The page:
Today's Discouraging-News-Out-of-China Report

This morning I talked with Brian Lehrer of WNYC in New York, who had just returned from his first trip to China. As I told him, it's always thrilling for me when outsiders have an immersion in the China-of-this-moment and get a sense of how high its stakes are, how strong both the encouraging and the discouraging signals are, and how hard it is to know which trends and forces will prevail.

The discussion started with a look back at the debate Minxin Pei and Eric Li had about China's future -- bright or dim -- at last summer's Aspen Ideas Festival, and ended up with what I increasingly think of as the central contradiction and challenge for this next generation of the country's leaders. The contradiction is this:

  • China's system must change, so that its now too-suspicious, too-controlling political institutions relax to meet the demands of an increasingly sophisticated economy run by increasingly urbane, educated people;
  • China's system can't change, because of all the entrenched interests with something to lose.

Both statements are true now; both can't simultaneously remain true in the long run; but which will give way to the other no one can say for sure. Thus the stakes and the fascination in daily and weekly tracking of movements toward further opening or further closing. Today, unfortunately, three discouraging signs:

1) Liu Xia, whose husband Liu Xiaobo won the Nobel Peace Prize two years ago, told visiting AP journalists about the hardship she has suffered under house arrest since the time of his award. Here's one of the AP photos of Liu Xia:


The story is full of heartbreaking details about Liu Xia's detention in more or less unconcealed retribution for her husband's having "embarrassed" the government by receiving the Nobel prize. (He himself is serving an 11-year prison sentence.) For instance:

"We live in such an absurd place," she said. "It is so absurd. I felt I was a person emotionally prepared to respond to the consequences of Liu Xiaobo winning the prize. But after he won the prize, I really never imagined that after he won, I would not be able to leave my home. This is too absurd. I think Kafka could not have written anything more absurd and unbelievable than this."

yan_postcard.jpg2) China's latest Nobel prize winner, Mo Yan (right, official Nobel photo), who is in Sweden to receive the award for literature, used the occasion to say that censorship was "necessary" for a country at China's stage of development, and dodged attempts to get him to say anything in support of his imprisoned Nobelist countryman Liu Xiaobo.

As a writer, Mo Yan is obviously talented. As a public figure, he will forever be diminished by the stands he is taking, and avoiding, now.

3) Chen Guangcheng, whom I interviewed for the magazine this fall, is himself now beyond the reach of Chinese law. Not so his family members still in China, including a nephew who was recently sent to prison for three years. The obvious reason was retribution; the stated reason was that he had "assaulted" the police officers who broke into his house after Chen's escape.

Chen himself issued a video and statement this past weekend, also about the contradiction China faces. He addresses Xi Jinping and China's new leaders directly and states the choice they face in these stark terms:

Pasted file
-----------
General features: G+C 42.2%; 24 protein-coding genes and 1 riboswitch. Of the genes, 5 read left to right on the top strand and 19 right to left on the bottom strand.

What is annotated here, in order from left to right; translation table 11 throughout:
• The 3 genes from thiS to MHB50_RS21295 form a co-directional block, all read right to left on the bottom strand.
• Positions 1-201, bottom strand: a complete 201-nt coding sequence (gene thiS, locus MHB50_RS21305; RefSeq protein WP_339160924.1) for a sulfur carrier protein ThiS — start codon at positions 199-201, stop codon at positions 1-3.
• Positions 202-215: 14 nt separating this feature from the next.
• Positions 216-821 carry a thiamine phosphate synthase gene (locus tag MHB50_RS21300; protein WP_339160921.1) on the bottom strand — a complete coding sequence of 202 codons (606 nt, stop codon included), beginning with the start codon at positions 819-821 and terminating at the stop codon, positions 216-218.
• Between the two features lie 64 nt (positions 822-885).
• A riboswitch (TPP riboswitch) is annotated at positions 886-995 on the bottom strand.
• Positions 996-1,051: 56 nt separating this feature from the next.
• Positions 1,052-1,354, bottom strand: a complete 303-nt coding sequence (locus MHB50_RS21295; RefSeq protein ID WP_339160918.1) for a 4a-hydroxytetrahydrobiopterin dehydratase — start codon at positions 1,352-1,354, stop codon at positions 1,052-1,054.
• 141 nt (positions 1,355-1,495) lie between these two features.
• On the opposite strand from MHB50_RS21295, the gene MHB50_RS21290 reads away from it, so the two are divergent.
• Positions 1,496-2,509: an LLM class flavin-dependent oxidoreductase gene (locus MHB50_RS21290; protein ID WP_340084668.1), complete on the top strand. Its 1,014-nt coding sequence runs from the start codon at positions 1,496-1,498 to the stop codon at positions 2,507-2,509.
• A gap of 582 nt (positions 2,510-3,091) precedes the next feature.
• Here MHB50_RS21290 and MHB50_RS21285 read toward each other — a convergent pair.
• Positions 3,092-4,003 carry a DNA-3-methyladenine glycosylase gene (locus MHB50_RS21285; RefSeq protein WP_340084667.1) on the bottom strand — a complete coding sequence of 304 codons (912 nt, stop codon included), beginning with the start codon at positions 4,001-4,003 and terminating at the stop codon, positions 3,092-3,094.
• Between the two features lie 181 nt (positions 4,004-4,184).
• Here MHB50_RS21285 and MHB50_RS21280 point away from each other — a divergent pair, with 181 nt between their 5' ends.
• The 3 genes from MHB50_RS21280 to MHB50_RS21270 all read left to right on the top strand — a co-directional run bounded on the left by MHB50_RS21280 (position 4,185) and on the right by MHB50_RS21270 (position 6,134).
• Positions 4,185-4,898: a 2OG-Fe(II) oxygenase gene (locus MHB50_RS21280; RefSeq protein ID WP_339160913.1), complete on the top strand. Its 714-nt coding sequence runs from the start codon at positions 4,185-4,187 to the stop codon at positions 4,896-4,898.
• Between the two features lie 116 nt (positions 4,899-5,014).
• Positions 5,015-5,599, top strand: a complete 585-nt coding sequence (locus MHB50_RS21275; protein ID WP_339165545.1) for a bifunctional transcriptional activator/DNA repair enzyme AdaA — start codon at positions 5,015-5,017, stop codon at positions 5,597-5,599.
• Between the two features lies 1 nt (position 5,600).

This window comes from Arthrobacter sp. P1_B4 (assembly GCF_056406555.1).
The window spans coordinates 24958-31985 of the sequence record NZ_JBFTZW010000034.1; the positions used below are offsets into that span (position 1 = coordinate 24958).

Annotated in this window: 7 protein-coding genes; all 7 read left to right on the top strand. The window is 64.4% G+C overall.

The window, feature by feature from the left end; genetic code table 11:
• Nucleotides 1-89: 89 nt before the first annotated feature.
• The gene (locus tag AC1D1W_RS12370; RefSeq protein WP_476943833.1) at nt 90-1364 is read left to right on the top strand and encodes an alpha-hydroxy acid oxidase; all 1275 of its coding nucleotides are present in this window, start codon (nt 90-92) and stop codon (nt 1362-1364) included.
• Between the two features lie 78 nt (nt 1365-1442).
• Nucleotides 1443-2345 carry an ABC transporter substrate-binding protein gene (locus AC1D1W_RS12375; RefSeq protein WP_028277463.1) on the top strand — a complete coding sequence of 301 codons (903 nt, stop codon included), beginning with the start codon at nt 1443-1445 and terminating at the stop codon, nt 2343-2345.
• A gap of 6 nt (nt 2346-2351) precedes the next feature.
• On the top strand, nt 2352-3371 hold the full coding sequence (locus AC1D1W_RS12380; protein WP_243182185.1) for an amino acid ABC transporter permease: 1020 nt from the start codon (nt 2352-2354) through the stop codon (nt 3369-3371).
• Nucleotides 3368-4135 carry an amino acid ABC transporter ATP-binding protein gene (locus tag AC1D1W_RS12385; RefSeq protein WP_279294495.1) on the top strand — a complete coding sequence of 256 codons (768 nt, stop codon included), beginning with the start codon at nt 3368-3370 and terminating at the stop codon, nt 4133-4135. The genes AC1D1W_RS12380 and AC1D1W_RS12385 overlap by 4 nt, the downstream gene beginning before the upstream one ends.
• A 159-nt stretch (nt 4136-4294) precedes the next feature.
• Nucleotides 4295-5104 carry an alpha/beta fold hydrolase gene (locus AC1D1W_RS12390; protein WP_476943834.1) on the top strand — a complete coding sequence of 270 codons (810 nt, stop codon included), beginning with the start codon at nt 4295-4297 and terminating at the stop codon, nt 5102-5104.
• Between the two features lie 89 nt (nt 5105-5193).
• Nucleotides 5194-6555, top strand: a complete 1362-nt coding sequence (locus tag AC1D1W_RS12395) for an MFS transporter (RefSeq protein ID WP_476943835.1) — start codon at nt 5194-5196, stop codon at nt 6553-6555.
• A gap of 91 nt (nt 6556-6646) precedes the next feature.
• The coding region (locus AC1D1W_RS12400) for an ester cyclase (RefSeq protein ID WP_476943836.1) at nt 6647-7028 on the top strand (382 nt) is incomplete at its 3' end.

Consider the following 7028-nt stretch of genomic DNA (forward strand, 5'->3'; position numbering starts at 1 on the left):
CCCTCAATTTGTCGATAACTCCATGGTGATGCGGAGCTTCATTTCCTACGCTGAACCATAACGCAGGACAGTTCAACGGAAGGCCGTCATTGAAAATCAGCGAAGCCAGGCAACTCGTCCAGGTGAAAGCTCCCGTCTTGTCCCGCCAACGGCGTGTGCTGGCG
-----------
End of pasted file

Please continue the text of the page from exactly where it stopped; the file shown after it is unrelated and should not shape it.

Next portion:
"The whole nation is watching you. Whether you follow the mandate of heaven and the will of the people and carry out reform or you hijack the government and protect the privileged [i.e. those in power] foretells whether our motherland will go through a peaceful or a violent transition."

The system must change, and it can't change. Discuss -- and observe, and hope.

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James Fallows is a national correspondent for The Atlantic and has written for the magazine since the late 1970s. He has reported extensively from outside the United States and once worked as President Carter's chief speechwriter. His latest book is China Airborne. More

James Fallows is based in Washington as a national correspondent for The Atlantic. He has worked for the magazine for nearly 30 years and in that time has also lived in Seattle, Berkeley, Austin, Tokyo, Kuala Lumpur, Shanghai, and Beijing. He was raised in Redlands, California, received his undergraduate degree in American history and literature from Harvard, and received a graduate degree in economics from Oxford as a Rhodes scholar. In addition to working for The Atlantic, he has spent two years as chief White House speechwriter for Jimmy Carter, two years as the editor of US News & World Report, and six months as a program designer at Microsoft. He is an instrument-rated private pilot. He is also now the chair in U.S. media at the U.S. Studies Centre at the University of Sydney, in Australia.

Fallows has been a finalist for the National Magazine Award five times and has won once; he has also won the American Book Award for nonfiction and a N.Y. Emmy award for the documentary series Doing Business in China. He was the founding chairman of the New America Foundation. His recent books Blind Into Baghdad (2006) and Postcards From Tomorrow Square (2009) are based on his writings for The Atlantic. His latest book is China Airborne. He is married to Deborah Fallows, author of the recent book Dreaming in Chinese. They have two married sons.

Fallows welcomes and frequently quotes from reader mail sent via the "Email" button below. Unless you specify otherwise, we consider any incoming mail available for possible quotation -- but not with the sender's real name unless you explicitly state that it may be used. If you are wondering why Fallows does not use a "Comments" field below his posts, please see previous explanations here and here.


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